By Deribit COO Marius Jansen
Last week, CME announced it will launch regulated Bitcoin options starting from Q1 2020. The new product is currently under review by US regulators. However, given that CME has confirmed the news, the exchange must be reasonably confident it will get the go-ahead. The Chicago-based exchange has been successfully trading Bitcoin futures since the end of 2017, so this latest move represents an expansion of its existing cryptocurrency derivatives offering.
Futures are Bright
2019 is proving to be a boom year for crypto-derivatives. In March, CMEs competitor CboE pulled its regulated Bitcoin futures offering, leaving the former to corner the market. It went on to record all-time high trading in May. The retail markets have shown a similar trend, with BitMEX also reporting its highest-ever trading day in June, as Bitcoin hit $13,000.
However, until now, futures have dominated the crypto-derivative markets. BitMEX is the market leader, but it only offers perpetual swap contracts and futures. To date, Dutch exchange Deribit has been one of the only exceptions, offering European-style cash-settled options contracts against BTC and ETH. Currently, it holds around 95 percent market share of the cryptocurrency options market. This makes it the go-to exchange for advanced traders wanting to hedge their risks with different types of derivatives contracts.
So, perhaps CMEs foray into options is a cause for concern for Deribit? On the contrary, COO and co-founder Marius Jansen believes it demonstrates the strength of the markets, stating:
We are very pleased to see institutions like CME starting to offer options. We believe there is a very bright future for BTC and crypto options but, as of now, only the savviest traders trade them. Furthermore, CME's options launch indicates there’s ample liquidity in the futures markets. The entire ecosystem is naturally becoming more mature, resulting in more institutional interest.
Jansen’s point about market maturity echoes the overall sentiment of many in the industry. 2019 seems to be a tipping point for the cryptocurrency markets, with less volatility and an influx of institutional interest. This is also reflected in Bakkt’s recent and long-awaited launch of physically-settled BTC futures.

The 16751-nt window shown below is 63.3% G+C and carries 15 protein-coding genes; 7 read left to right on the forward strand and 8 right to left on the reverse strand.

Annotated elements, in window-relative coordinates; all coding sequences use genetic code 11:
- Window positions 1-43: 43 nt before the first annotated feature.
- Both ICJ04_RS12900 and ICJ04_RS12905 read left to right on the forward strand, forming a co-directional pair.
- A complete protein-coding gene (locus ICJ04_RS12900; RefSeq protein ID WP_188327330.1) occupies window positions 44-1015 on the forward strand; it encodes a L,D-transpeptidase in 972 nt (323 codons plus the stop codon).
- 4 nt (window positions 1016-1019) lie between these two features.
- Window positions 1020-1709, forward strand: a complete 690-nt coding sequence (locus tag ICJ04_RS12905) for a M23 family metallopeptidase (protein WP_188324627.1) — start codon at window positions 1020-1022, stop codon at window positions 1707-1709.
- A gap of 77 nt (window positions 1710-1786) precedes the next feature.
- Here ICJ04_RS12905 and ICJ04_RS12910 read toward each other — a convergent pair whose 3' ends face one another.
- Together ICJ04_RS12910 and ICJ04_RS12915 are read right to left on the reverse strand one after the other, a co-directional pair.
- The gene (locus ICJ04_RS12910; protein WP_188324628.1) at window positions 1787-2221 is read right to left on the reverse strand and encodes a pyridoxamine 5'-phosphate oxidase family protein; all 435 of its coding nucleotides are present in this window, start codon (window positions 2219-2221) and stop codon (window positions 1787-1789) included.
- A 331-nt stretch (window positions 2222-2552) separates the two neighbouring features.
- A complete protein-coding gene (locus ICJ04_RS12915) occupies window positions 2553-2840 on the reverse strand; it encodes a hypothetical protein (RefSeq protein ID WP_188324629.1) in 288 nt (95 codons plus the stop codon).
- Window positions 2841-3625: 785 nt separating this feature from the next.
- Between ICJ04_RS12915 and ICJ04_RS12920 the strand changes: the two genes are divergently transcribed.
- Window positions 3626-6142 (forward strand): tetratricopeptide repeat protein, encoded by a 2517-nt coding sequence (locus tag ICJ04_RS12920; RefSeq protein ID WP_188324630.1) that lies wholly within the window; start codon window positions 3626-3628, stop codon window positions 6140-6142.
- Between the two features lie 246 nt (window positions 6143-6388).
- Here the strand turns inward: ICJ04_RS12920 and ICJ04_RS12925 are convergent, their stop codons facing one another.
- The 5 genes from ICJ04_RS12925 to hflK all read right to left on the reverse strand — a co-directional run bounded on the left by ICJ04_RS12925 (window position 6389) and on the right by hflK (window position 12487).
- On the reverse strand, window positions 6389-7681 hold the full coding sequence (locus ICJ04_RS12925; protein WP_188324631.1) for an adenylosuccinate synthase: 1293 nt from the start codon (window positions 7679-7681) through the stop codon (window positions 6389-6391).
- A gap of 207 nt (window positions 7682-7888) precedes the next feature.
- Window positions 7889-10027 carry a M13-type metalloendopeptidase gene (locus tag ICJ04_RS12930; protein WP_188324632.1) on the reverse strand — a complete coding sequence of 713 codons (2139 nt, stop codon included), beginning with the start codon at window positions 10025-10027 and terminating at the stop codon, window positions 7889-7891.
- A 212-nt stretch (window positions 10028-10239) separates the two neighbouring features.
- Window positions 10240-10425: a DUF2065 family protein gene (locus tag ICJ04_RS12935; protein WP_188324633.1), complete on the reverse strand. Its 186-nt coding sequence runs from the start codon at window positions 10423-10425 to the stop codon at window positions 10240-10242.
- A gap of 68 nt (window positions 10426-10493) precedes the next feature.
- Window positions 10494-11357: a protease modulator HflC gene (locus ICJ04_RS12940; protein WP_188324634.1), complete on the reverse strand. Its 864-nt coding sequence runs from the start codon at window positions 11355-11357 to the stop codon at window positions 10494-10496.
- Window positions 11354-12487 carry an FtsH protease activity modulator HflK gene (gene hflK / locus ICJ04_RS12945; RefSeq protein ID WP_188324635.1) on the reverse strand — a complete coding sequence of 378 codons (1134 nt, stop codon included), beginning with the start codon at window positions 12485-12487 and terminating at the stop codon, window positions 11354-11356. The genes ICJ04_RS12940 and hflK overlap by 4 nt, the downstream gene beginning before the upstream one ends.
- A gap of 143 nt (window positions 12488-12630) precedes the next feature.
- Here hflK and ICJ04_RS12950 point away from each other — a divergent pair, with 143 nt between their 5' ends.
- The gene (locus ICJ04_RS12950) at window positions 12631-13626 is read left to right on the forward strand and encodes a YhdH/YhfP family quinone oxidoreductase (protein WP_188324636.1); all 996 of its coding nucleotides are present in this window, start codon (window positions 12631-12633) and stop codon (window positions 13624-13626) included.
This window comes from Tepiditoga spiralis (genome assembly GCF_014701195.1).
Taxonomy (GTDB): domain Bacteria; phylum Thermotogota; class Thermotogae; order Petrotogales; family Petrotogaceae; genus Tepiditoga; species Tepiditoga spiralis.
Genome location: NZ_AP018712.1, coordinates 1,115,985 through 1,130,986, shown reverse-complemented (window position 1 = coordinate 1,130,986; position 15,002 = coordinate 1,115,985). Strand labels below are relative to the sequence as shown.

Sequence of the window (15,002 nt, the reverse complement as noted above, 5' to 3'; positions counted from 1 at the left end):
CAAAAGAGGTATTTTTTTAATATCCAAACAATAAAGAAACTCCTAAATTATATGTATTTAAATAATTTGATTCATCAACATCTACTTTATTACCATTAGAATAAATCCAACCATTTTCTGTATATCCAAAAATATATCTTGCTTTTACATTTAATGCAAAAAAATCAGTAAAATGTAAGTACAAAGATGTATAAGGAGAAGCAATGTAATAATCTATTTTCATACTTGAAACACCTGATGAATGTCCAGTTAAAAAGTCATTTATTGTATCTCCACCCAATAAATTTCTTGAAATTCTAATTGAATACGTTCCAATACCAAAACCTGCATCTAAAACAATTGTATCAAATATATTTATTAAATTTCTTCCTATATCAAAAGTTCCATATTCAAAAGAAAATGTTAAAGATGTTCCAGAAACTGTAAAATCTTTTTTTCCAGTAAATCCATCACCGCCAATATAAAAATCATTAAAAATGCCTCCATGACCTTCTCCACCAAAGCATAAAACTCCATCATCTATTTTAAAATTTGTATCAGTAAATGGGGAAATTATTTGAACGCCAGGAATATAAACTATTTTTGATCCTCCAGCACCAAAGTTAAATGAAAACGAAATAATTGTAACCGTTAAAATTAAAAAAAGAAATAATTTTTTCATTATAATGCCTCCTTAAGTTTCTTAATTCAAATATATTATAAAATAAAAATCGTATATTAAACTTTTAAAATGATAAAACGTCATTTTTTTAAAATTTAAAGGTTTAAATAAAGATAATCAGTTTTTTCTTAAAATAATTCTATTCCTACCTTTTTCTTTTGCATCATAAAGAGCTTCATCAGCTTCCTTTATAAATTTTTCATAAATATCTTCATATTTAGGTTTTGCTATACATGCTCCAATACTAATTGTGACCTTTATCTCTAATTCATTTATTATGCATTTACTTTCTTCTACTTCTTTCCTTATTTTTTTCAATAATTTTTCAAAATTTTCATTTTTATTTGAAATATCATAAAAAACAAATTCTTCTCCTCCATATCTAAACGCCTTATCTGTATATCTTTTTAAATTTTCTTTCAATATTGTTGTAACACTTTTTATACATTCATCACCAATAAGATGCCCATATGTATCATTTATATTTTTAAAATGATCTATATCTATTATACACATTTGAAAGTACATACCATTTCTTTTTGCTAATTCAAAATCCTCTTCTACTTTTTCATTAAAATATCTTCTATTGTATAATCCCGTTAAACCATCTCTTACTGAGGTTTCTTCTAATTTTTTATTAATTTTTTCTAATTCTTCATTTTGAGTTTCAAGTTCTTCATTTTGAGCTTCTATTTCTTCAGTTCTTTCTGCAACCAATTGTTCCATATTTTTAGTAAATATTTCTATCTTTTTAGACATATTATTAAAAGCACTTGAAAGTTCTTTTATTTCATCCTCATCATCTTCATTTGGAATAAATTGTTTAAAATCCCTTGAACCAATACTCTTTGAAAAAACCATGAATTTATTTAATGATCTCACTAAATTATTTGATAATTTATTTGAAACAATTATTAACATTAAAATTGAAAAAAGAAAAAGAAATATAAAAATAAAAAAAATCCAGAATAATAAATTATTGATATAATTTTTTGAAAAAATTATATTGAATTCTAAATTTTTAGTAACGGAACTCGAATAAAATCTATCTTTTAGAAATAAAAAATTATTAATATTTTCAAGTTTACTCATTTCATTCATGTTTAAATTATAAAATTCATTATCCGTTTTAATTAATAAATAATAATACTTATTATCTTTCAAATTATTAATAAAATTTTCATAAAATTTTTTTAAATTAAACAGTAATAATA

However, digging deeper, CMEs foray into bitcoin options isn’t likely to compete side-by-side with Deribit for various reasons.
Developing New Markets
US regulations impose restrictions on trading that originates overseas. These restrictions mean that although options trading through exchanges like Deribit is possible through intermediaries, it comes with some challenges. Therefore, it’s likely that CME will be able to capture participants in the US options markets who would previously have been put off by these challenges.
Furthermore, there are some fundamental differences between the types of options contracts on offer between Deribit and the CME. Deribit offers cash-settled options where the underlying asset is the cryptocurrency (BTC or ETH) itself.
In contrast, the CME is offering a different type of derivative, called options on futures contracts. Here, the underlying is a futures contract for BTC, not BTC itself. Options on futures contracts are a more complex product, as a derivative of a derivative. Trading involves keeping track of more variables. Therefore, CME is essentially offering a new product to institutional investors, which again points to creating new markets rather than snatching a share of existing traders.
All this considered, it’s clear why Deribit’s CEO is unperturbed by CMEs new venture. Given the current challenges for US institutions in buying cryptocurrency options, it’s unlikely that Deribit relies on these users for a significant proportion of its revenue. Furthermore, the CME isn’t going to attract retail options traders, or institutions looking to trade options contracts based on the underlying asset itself rather than a futures contract.
Overall, the outlook is sunny for anyone interested in BTC. For institutions, CMEs entry provides a greater range of financial instruments with which to trade, offering more opportunities to hedge the risks of trading bitcoin in the spot markets. More trading means more liquidity, which is good news for all market participants.